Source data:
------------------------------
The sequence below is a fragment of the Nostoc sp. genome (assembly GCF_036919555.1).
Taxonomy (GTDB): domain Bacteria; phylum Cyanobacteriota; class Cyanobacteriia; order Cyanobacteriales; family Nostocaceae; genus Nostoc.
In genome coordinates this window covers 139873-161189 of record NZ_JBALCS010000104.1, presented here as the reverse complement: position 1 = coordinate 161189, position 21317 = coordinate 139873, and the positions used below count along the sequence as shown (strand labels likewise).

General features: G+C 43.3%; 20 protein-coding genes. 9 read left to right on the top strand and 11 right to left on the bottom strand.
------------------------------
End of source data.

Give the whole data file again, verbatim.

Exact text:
The sequence below is a fragment of the Nostoc sp. genome (assembly GCF_036919555.1).
Taxonomy (GTDB): domain Bacteria; phylum Cyanobacteriota; class Cyanobacteriia; order Cyanobacteriales; family Nostocaceae; genus Nostoc.
In genome coordinates this window covers 139873-161189 of record NZ_JBALCS010000104.1, presented here as the reverse complement: position 1 = coordinate 161189, position 21317 = coordinate 139873, and the positions used below count along the sequence as shown (strand labels likewise).

General features: G+C 43.3%; 20 protein-coding genes. 9 read left to right on the top strand and 11 right to left on the bottom strand.